Learning to make The Iron Horse's signature stuffed burger is a right of passage for many chefs. Since 1972, chef after chef has mastered the art of taking ground beef and stuffing it with a diner's choice of cheese, perhaps fresh mozzarella, cheddar, or swiss. To date, the restaurant has welcomed about 5,000 employees into the family?40 of whom have gone on to culinary school. Others have become doctors, lawyers, superheroes, or other professionals. Yet there's a good chance they still remember how to grill a perfect burger and cook the requisite railroad-tie fries.
Indeed, tradition defines The Iron Horse. Just ask one of friendly staffers, who might tell a story about an old coworker or the time they had Bruce Springsteen as a customer. Or ask one of the many regulars, who have passed the years over beer, burgers, and other house specialties, such as barbecue ribs and welsh rarebit. Seats at the long wood bar or near the dining room's exposed brick walls aren't exclusive to veteran diners, however?The Iron Horse always welcomes new faces.
At The Melting Pot, groups gather around bubbling cauldrons and dip chunks of bread and produce into molten cheese blended with sherry, lager, or dijon mustard. The cheese pairs well with a wine list, which was recognized by Wine Spectator with an Award of Excellence for the years 2008–2010. For heartier meals, diners cook meat and seafood in pots of hot oil or burgundy before tackling the chocolate fondue. They dunk morsels of cake or brownies into chocolate blended with peanut butter or sweet liqueurs for an ending to a meal that’s more decadent than riding home in a limousine lined with mink.
Whether it's a hot tea, fresh juice, or a sinful cupcake you seek, you'll find it all at Your Way Cafe?just as the name suggests. Breakfast is served all day, so stop in any time for a fluffy custom-made omelet, pancake stack, or a roasted veggie panini layered with crispy melted cheese. The bakery offers a whole range of gluten-free desserts baked fresh daily alongside homemade gelato available in more than a dozen flavors.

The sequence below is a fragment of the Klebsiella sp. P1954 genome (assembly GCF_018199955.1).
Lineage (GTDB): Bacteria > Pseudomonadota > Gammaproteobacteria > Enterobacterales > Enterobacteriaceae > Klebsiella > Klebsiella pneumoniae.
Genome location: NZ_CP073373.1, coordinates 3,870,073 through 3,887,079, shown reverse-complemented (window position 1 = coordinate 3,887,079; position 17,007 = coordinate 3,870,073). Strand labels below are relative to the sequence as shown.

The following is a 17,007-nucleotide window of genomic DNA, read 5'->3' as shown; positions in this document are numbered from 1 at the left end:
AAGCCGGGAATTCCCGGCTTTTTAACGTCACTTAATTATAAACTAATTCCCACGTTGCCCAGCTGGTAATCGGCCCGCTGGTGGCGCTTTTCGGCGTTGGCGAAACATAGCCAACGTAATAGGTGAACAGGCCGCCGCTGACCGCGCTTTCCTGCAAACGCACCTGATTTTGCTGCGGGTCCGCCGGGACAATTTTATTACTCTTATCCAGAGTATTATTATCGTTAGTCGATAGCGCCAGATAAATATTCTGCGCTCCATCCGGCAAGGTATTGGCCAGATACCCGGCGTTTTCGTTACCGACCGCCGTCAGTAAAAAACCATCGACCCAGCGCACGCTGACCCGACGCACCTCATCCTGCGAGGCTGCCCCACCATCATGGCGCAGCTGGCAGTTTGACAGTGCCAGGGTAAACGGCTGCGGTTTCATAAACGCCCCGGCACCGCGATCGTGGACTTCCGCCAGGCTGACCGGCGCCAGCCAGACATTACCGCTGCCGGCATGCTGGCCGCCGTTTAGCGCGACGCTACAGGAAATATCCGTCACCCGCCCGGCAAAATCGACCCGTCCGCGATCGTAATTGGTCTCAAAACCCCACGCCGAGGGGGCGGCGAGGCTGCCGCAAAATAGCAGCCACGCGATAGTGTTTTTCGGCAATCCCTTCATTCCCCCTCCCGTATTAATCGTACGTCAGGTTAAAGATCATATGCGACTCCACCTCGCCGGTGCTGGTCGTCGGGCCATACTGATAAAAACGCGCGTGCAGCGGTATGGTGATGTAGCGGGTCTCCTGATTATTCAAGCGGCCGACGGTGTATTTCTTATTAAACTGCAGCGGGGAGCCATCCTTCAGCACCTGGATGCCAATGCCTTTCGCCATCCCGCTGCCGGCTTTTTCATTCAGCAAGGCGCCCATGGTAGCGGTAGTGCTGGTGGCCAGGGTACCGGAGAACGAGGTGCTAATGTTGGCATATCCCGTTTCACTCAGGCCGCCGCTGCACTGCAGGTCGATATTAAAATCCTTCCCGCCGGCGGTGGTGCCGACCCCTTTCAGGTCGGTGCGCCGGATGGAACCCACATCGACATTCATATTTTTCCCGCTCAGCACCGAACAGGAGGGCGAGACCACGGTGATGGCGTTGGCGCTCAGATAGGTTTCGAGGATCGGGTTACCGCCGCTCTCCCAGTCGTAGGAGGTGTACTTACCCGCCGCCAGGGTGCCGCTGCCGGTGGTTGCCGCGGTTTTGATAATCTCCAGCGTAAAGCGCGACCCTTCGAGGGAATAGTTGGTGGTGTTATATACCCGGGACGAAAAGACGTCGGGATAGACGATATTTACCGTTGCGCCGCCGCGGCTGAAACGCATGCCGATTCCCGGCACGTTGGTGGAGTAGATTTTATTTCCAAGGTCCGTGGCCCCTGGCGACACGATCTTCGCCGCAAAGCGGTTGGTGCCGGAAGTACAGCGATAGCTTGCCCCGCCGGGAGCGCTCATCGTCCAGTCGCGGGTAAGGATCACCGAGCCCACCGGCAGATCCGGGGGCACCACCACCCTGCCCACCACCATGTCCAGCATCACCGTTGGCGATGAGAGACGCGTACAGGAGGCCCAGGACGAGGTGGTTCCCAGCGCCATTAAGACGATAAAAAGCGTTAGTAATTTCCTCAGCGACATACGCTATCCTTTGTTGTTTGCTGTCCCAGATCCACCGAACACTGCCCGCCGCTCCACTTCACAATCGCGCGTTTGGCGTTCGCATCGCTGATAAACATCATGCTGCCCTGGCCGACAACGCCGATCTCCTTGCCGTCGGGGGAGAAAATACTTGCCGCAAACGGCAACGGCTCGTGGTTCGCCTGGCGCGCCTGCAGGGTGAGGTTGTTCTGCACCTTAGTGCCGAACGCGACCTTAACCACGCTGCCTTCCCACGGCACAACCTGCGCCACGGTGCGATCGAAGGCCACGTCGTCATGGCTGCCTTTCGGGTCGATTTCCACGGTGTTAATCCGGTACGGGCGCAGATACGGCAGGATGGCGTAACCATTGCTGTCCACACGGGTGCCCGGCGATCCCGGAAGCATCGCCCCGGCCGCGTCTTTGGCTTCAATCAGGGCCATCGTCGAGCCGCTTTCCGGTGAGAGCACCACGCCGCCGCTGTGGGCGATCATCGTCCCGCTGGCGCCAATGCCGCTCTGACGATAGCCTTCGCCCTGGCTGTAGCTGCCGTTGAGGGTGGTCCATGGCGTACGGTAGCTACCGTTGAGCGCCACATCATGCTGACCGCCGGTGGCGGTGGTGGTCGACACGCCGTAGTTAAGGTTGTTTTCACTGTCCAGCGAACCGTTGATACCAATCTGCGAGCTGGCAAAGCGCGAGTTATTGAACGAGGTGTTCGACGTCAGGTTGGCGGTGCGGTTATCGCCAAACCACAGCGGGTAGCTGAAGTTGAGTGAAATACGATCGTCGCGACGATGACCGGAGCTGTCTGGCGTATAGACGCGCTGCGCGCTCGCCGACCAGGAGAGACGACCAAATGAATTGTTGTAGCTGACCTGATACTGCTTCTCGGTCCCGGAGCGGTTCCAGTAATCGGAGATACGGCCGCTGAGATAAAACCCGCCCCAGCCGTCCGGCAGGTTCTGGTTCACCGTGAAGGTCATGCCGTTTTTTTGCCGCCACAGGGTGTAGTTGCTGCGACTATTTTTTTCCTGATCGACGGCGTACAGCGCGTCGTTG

Proponents of the slow-food movement, Bibi'z Restaurant and Lounge's proprietors believe that meals deserve to be savored rather than scarfed down. To that end, their chefs ensure that diners have plenty to relish: they use simple techniques to bring out flavors in sustainable and wild-caught fish, grass-fed Black Angus beef, and locally sourced organic produce, dairy, and poultry. The culinary team incorporates those ingredients into dishes such as vegetarian wild-mushroom ravioli with a butternut-squash cream sauce, pan-seared duck breast with a reduction of Asian five-spice, and gluten-free braised short ribs with a parsnip puree. In 2014, Bergen.com awarded the restaurant with the titles of Best Healthy Restaurant and Best Place for Girls' Night Out.
Hand-selected from sustainable wineries at home and abroad, organic and biodynamic wines?more of 50 of which are available by the glass?add their own nuanced flavors to meals. Barkeeps also quench thirsts with complimentary still and sparkling water filtered in house rather than taken straight from the blowhole of a whale. Each leisurely feast unfolds on Bibi'z's airy outdoor patio or in a spacious dining room replete with a fireplace and a lounge full of comfy leather chairs.
There is cooking, and then there is barbecuing. At Blind Boar BBQ, the chefs show their passion by seasoning meats with their signature rub and slowly smoking the spice-dusted cuts above a fire stoked with fragrant hickory and cherry woods. Platefuls of sliced brisket, pulled chicken, and ribs arrive at tables glazed with a house-made sauce of your choice, with one version even featuring a hint of Dr. Pepper. That same attention to detail is applied to the rest of the menu's southern comfort foods, too, such as the fried green tomatoes and the sides of cornbread, coleslaw, and mashed potatoes with gravy.
The dining room also shares the casual, down-home spirit of the restaurant's menu. Shadowboxes filled with everything from black-and-white photographs to golf clubs adorn the walls, and a ledge circling the dining area brims with scavenged goods, such as worn tires, stoneware jugs, and hay bales. The stout wooden tables and exposed ceiling beams complement the space's rustic charm, making it easy to relax while enjoying a cold beer from the draft list, which includes perennial favorites as well as domestic and imported craft microbrews.